Prince, Sign O’ the Times – “You walked in. I woke up.” That is exactly what every candidate wants to hear from voters, and this film illustrates perfectly how to capture and command attention. Here is a flawless, 1980s Prince before legal and religious signs messed with his mind, ending his most visionary period. Simultaneously lush and sharp, Sign is the true sequel to Purple Rain. Think of it as The Kid’s victory lap, something Ted Cruz won’t be taking if he fails to fall in love, get married, and have a baby with rock again. Rose petals and classic cars could be his hope and change. Advice for Ted: When the closing lights of the 2016 campaign turn on, and everyone is inspected, will you be deemed “crucial?” Will Prince think he wants you? If not, you better train harder for the world series of love. Color yourself peach and black and watch Sign, one of rock’s greatest films. Hurry before it’s too late. Prince himself gives the best advice: “If U ain’t hip 2 the rare Housequake, shut up already, damn.”

Led Zeppelin, The Song Remains the Same – What is a Presidential Campaign if not a circus of excess, an over-indulgence in personal mythologizing, and a series of misleading editorial decisions? Led Zeppelin is back, and if Cruz doesn’t want his campaign to go over like a lead balloon, then he had better recant his blasphemy against rock and return to this most holy of houses. He might even see a parallel between himself and Zep, a band that features a treble voice soaring above the lowest of low ends. There is a lesson here in the efficacy of artificiality, too: So much of this “live” concert footage is faked that it is hard to separate fact from fiction, a true analog of political theatre. Advice for Ted: When Robert Plant asks the probing philosophical question, “Does anyone remember laughter?” — think about it for a while. Do you? If not, rock can help, especially when it pretends to be a medieval knight. You might need a laugh. Or you might need to imagine yourself riding your warhorse out of Iowa, your golden, curly tresses bouncing in the sun. Imagine a President? Pish. Imagine a Conqueror!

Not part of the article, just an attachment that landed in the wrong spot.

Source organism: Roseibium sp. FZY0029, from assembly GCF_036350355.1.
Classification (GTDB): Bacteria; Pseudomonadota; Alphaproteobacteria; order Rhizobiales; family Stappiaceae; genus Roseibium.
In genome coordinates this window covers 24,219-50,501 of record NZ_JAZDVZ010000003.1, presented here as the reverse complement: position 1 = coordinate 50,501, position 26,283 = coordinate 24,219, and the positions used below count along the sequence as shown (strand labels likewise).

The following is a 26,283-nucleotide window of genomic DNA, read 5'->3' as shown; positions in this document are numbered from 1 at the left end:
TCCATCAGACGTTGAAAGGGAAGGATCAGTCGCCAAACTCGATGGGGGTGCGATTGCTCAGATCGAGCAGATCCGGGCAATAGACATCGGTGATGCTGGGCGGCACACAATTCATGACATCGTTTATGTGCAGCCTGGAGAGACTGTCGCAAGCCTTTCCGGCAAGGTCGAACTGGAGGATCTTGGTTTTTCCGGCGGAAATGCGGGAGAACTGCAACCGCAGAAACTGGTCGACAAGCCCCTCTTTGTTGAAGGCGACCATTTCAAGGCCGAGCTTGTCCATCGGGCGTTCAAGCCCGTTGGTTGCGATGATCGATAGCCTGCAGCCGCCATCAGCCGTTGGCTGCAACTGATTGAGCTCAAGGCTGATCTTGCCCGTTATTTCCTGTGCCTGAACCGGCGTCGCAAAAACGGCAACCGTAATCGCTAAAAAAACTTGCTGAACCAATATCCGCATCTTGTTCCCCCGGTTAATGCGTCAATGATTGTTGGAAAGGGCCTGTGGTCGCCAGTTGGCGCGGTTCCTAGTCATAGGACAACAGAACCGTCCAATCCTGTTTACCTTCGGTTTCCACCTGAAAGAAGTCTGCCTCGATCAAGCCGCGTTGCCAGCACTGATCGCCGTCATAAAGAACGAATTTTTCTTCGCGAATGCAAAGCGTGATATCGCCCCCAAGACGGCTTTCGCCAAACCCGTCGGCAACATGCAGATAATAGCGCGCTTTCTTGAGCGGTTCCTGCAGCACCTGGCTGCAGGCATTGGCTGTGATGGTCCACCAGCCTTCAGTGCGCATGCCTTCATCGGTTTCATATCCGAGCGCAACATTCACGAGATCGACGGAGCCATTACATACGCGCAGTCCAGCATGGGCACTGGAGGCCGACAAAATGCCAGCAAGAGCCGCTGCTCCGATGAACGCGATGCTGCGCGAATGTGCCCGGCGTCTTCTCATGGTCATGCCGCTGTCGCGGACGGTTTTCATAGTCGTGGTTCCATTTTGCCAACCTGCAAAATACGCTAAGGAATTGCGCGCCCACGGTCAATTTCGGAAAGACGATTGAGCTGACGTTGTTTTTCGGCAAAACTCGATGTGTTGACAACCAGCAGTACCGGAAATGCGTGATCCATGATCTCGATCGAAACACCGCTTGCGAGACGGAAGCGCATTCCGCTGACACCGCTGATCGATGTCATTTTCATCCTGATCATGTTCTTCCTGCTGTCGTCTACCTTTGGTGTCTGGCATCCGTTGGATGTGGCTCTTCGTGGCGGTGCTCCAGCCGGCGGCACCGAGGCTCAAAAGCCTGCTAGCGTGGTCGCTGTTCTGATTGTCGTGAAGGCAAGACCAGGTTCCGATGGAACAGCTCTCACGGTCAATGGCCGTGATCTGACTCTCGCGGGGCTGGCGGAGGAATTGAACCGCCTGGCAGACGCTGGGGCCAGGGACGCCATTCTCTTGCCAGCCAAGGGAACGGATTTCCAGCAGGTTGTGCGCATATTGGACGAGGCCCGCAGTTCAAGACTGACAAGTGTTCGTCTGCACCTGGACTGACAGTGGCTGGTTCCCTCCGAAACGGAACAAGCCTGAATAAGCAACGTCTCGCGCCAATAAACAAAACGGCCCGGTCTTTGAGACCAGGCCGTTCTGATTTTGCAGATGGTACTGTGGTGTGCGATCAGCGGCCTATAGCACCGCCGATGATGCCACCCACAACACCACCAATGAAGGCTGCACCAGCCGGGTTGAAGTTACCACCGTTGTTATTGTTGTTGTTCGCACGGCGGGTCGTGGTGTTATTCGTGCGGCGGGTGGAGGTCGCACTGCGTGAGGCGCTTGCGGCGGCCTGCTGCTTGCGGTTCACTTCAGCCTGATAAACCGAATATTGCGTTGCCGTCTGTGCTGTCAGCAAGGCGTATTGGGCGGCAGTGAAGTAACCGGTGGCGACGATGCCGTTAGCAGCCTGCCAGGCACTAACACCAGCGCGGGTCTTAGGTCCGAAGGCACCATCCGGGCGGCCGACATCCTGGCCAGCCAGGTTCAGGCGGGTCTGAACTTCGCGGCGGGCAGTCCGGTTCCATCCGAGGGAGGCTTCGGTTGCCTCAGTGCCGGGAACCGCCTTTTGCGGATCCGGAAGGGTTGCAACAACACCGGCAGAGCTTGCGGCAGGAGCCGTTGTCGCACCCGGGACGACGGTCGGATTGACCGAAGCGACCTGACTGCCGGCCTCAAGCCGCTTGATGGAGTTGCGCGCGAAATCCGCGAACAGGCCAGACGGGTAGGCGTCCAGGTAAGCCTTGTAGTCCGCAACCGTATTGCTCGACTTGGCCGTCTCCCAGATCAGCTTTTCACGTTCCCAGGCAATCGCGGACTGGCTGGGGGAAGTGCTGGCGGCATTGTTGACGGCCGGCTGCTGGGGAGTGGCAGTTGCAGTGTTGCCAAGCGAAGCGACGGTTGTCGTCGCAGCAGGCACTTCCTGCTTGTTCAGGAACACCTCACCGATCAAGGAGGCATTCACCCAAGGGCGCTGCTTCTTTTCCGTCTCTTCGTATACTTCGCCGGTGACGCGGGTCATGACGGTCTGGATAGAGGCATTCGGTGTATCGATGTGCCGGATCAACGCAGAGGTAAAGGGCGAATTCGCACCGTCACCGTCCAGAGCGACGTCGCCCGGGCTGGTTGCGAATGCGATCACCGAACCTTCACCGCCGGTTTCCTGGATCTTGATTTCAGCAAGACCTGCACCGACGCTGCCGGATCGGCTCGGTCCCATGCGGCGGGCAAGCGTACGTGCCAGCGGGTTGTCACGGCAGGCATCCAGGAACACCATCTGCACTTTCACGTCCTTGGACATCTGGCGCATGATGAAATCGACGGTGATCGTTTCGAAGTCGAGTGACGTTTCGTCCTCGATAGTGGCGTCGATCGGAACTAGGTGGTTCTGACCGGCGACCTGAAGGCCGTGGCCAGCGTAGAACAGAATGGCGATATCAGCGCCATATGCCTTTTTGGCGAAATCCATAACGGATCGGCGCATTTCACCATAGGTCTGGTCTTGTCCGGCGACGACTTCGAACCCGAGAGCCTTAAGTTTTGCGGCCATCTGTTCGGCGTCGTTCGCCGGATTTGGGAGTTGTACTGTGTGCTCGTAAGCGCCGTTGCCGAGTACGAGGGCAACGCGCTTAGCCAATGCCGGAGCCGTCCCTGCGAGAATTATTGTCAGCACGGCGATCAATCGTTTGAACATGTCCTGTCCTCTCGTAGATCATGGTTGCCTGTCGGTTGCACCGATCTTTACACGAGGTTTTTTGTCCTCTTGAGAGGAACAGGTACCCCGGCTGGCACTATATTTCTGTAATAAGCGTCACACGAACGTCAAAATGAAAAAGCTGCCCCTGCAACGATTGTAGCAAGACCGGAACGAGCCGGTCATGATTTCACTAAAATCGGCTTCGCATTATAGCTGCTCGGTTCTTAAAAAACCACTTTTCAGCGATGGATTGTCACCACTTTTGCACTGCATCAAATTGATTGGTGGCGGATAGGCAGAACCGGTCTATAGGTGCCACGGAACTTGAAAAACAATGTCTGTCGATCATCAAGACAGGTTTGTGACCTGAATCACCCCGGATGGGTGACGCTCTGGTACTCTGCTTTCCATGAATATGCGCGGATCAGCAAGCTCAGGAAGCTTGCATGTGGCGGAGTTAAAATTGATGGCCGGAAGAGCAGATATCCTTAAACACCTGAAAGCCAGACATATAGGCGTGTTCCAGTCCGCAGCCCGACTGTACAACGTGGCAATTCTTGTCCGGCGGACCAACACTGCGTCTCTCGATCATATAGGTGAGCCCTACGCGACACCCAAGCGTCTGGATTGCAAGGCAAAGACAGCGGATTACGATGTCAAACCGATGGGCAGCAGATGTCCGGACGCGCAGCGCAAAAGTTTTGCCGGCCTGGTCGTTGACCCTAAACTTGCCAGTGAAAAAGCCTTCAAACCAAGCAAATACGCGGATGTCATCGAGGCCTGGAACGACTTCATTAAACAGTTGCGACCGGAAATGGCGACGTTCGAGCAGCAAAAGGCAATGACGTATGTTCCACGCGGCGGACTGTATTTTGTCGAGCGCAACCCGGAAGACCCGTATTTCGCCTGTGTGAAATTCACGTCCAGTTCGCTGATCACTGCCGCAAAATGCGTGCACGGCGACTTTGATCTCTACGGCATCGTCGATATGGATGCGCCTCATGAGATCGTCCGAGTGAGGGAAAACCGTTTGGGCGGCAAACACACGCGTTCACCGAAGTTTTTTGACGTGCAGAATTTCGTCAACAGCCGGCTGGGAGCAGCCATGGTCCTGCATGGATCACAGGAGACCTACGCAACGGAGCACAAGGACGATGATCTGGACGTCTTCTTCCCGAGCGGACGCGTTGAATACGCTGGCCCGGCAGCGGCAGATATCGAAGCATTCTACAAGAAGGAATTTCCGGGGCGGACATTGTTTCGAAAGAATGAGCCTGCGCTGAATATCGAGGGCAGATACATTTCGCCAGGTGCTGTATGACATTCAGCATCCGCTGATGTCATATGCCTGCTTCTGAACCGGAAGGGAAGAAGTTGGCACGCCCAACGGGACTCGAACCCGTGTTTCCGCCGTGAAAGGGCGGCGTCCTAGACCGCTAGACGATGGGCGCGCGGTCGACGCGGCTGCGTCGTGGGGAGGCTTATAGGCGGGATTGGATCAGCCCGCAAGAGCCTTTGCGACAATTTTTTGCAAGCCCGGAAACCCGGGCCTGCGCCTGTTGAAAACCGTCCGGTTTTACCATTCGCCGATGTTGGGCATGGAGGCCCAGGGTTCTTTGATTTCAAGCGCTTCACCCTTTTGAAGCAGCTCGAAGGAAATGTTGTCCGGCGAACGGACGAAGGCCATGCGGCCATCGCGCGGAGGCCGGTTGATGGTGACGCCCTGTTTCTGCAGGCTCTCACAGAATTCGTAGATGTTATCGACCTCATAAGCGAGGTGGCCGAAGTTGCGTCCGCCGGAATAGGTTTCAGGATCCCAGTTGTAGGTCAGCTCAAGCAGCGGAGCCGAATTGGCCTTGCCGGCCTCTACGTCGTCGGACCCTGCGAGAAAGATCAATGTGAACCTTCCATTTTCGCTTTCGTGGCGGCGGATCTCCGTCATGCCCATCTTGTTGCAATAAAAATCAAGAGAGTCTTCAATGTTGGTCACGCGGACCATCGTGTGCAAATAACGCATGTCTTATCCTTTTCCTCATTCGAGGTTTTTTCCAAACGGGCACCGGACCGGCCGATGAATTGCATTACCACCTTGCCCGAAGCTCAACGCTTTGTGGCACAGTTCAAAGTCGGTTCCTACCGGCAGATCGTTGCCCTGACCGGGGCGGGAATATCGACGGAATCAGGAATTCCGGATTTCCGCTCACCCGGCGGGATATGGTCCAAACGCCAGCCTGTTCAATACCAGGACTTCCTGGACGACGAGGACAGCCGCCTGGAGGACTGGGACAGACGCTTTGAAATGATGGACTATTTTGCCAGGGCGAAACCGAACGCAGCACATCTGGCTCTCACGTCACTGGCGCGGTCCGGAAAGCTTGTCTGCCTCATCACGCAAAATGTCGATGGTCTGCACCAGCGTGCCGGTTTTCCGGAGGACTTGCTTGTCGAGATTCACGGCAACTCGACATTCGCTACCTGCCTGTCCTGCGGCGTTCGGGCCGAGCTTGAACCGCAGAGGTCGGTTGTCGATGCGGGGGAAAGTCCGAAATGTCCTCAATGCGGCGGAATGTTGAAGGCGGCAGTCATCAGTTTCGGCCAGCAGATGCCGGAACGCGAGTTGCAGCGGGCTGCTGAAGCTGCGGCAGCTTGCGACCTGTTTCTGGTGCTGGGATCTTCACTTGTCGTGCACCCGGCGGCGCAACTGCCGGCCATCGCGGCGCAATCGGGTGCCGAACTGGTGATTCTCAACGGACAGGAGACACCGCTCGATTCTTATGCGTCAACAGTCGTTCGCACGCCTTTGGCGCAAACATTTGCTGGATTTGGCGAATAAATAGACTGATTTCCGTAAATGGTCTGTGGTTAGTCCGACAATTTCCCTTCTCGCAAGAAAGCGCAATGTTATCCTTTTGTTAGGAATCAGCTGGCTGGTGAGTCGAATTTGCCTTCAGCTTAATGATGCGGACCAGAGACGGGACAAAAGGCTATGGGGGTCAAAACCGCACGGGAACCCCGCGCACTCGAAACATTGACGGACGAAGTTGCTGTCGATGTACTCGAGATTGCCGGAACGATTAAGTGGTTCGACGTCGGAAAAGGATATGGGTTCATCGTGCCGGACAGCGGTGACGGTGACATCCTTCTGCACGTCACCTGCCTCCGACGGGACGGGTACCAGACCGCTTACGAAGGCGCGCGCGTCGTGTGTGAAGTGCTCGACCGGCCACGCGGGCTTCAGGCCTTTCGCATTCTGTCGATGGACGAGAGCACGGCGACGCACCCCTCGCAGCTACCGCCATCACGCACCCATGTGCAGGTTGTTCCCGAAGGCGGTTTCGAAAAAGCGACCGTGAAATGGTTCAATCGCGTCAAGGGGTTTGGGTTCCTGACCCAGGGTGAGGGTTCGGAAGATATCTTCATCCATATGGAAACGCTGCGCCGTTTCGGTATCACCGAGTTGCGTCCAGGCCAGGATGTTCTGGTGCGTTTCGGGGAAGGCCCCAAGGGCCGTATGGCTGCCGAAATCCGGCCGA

ZiggyS

David Bowie, Ziggy Stardust and the Spiders from Mars – Politics is theatre on a grand scale. Bowie is a master of grand-scale theatricality. Anti-rock politician, meet rock star. Ziggy Stardust preserves the final sighs of Bowie’s iconic character, and it’s a master class on theatrics despite its suboptimal image quality. Ted could pick up a few performance tips here. Bill Clinton once played sax on TV to connect with voters. Ted could recreate a scene from Ziggy on The Tonight Show and simulate fellatio on a guitar-playing, mullet-wearing Jimmy Fallon. Youth vote: secured. That’s just one idea. Ziggy is a velvet goldmine of possibilities. Advice for Ted: Learn to face the strange changes and spice up that stump speech with some Ziggy-inspired theatricality. Mid-gaffe? Stop talking and start miming. Planning to attack gay marriage? Wear a sparkly, rainbow-patterned unitard. At the end of a long day, when your rivals’ “knives seem to lacerate your brain,” watch this DVD. Bowie “can help you with the pain.” You’re not alone. Give him your hands. Turn on with him. Give him your hands! Maybe then you’ll get elected twice and spend the next five-plus years “stuck on our eyes.”

The above list is merely a starting point. What rock films do you think Ted Cruz should watch, and how might they help him? Lord knows he needs help. Won’t you help? Just a few moments of your time could save a rockless politician in need. #RockFilmsForTed starts here.